Linden, Cass County seat, is home to the longest serving county courthouse in the state. Completed in 1861, the current Cass County courthouse has been in service almost as long as the county has been in existence, established in 1846, the year of statehood.
Before the construction of the 1861 courthouse, a frame structure milled from local lumber cut at a nearby “saw pit”, courtesy most likely of local slave labor, served as Cass County’s first courthouse. Useful but not fireproof, the lumber building served the county for eight years until officials saw the need for a new courthouse. Cass County Chief Justice Charles Ames designed the new courthouse himself, loosely basing his drawings and specifications on the Greek Revival brick courthouse in nearby Harrison County, completed in 1850 and known informally at the time as “Little Virginia” for its ante bellum charm. “Little Virginia”, however, succumbed to the wrecking ball by 1889. With “Little Virginia” and others of the period like it also destroyed, the Cass County Courthouse remains as the only functioning ante bellum courthouse in the state today.
Ames specified that the new courthouse should have ceilings twelve feet high, tongue and groove flooring, four fireplaces with brick chimneys, sixteen windows on the first floor, eighteen windows on the second floor, a hipped roof painted a lead color, and a square cupola twenty-three feet high with a zinc-covered dome, a spire, and a gold-leafed wooden ball. Exterior walls were to be of brick, produced from locally-available clay, and constructed thirty-one and a half inches thick at foundation and twenty-four inches thick at the top. Almost a half-million bricks (some were used to construct a jail) were ordered from local artisan J. Thomas Veal who fired the bricks at his brick plant located just south of Linden.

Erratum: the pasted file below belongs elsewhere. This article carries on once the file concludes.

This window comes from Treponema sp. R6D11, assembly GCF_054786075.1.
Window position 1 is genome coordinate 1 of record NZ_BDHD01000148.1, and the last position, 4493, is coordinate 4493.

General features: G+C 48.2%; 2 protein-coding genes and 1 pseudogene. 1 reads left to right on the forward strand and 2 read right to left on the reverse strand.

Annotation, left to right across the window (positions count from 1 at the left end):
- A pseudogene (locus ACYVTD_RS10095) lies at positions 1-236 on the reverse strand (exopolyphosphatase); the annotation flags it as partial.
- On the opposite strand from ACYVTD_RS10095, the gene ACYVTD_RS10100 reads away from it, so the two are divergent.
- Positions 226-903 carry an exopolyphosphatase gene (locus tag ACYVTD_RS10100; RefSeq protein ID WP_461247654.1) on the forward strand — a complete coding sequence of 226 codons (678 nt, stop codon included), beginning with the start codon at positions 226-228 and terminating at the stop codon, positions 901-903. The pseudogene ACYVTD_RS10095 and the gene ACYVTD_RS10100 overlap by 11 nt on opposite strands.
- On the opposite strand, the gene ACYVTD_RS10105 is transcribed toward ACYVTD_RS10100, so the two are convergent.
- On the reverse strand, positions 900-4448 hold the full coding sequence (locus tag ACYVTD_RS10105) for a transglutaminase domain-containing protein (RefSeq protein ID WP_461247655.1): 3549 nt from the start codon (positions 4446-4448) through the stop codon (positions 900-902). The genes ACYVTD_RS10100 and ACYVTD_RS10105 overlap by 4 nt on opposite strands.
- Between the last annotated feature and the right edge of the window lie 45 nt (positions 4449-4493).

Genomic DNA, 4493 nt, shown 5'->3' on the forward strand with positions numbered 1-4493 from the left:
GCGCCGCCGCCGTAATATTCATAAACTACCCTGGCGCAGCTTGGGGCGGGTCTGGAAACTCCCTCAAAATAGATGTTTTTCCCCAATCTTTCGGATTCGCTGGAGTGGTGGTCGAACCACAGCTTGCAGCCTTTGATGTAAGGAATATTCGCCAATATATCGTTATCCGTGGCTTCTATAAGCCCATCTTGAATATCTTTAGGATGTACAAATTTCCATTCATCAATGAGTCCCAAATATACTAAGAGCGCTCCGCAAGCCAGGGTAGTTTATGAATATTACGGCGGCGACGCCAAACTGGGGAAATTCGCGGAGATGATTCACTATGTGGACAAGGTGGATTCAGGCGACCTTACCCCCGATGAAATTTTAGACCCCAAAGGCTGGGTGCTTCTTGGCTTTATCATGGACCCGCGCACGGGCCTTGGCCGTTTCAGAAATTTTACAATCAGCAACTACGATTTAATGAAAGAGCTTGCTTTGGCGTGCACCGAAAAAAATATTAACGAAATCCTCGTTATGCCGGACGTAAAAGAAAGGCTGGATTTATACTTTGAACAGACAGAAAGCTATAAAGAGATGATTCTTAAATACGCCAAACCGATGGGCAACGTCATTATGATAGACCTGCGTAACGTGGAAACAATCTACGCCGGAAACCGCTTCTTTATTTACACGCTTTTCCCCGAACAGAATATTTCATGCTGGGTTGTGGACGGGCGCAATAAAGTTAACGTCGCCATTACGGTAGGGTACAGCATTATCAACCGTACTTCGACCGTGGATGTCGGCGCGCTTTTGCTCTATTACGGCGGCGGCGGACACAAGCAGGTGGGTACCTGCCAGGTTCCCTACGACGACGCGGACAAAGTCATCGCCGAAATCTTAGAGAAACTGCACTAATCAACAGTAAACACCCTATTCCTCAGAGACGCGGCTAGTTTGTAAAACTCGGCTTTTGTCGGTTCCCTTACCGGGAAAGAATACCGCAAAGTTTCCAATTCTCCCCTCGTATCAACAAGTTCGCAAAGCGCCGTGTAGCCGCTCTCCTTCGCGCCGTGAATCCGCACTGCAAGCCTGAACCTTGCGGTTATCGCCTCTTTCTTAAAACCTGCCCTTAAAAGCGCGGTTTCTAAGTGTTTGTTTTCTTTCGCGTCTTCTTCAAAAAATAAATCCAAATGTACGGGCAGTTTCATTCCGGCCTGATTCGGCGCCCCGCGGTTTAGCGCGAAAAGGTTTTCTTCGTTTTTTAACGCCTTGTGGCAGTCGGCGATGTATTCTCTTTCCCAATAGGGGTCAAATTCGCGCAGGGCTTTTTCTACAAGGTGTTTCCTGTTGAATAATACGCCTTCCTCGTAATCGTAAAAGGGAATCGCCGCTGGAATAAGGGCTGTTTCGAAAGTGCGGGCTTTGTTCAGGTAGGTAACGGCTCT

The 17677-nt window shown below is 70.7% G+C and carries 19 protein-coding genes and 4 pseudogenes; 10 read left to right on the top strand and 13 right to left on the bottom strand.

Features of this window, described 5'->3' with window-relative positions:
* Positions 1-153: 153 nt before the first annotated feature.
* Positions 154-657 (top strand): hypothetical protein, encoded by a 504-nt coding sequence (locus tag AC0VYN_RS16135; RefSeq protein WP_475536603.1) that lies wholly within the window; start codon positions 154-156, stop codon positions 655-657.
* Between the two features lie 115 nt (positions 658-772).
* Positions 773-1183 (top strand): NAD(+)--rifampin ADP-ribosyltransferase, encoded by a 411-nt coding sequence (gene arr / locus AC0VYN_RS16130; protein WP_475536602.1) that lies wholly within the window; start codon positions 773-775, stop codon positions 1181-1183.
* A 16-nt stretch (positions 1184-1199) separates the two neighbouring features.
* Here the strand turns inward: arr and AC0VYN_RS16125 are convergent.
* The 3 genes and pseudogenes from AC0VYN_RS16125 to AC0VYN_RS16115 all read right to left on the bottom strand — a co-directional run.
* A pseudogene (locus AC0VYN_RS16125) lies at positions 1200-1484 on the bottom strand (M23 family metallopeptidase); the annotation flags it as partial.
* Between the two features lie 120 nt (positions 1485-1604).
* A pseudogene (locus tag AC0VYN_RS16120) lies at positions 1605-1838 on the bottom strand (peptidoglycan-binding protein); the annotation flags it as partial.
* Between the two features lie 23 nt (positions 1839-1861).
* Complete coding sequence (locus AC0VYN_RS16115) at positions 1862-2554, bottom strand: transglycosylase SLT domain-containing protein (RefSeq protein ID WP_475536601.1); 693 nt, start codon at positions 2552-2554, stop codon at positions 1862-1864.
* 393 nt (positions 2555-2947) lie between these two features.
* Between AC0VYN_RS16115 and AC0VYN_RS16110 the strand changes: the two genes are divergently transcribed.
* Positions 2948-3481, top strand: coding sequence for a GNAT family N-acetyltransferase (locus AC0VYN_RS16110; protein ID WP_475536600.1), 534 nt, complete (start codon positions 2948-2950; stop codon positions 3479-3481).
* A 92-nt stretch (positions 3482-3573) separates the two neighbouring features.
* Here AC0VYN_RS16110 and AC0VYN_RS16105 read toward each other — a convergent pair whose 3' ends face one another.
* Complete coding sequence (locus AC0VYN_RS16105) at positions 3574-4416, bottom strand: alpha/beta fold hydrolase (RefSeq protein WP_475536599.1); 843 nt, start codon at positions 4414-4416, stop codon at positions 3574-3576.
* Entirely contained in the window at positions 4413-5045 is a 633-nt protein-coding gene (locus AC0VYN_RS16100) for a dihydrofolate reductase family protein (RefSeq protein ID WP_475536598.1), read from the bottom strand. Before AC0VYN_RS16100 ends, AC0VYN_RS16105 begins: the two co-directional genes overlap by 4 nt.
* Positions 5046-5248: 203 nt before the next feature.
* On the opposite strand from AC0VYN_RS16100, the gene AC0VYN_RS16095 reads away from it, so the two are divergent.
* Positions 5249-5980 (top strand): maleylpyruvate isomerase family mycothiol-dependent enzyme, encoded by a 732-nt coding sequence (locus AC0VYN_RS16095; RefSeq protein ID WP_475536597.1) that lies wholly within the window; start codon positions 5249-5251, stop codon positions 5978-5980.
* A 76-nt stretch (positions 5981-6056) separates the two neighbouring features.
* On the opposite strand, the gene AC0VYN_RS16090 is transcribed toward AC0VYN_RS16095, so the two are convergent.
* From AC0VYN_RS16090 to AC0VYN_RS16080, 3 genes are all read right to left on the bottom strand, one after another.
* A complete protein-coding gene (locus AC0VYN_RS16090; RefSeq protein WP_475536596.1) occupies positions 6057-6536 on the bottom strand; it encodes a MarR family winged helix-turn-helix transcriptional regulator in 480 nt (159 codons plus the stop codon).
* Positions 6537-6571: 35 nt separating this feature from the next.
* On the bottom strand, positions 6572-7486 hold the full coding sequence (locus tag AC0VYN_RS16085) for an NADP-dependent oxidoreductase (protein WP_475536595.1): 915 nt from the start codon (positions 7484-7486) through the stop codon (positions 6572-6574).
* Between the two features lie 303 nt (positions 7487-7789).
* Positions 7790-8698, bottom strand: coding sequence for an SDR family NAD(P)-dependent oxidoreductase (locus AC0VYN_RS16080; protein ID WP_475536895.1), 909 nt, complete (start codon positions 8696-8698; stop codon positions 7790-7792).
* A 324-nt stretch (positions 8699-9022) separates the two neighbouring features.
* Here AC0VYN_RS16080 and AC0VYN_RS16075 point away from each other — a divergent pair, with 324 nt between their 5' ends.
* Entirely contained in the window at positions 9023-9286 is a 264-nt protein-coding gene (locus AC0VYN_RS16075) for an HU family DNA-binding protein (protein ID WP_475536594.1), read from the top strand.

The new courthouse acquired a steel vault in 1889, installed on the ground floor and the first of several modifications. The vault included steel walls, floors, a ceiling supported by cast iron columns, and shutters on the vault room’s outside windows. A 1900 addition followed, including two stories added to the east side of the courthouse that matched the original design. A cyclone on May 13, 1908 made its own modifications to the courthouse, lopping off the cupola and leaving an uprooted tree in its place. Surrounding Linden and a number of its citizens weren’t so lucky.
Sixteen years after a major renovation and expansion in 1917, the courthouse experienced its most dramatic make-over, primarily due to a catastrophic fire in 1933 that gutted the interior courtroom and completely destroyed the third floor and roof. The rebuild featured the popular elements of modern design, by the 1930’s the dominating movement in architecture. This would also be the chosen period for the courthouse restoration, completed with assistance from the Texas Historic Courthouse Preservation Program. The restored courthouse, rededicated in 2012, features much of its 1930s character. Yet, despite over one hundred and forty years of changes, somewhere inside the repairs and remodeling the original courthouse remains intact. The evidence can be seen today in most of the window openings and some fireplaces, and most notably along one wall of the County Clerk’s office, where architects left an exposed remnant of the original faux mortar joint pattern and bricks that comprised the Cass County courthouse of 1860.
Cass County Courthouse
Monday-Friday, 9 a.m.-5 p.m.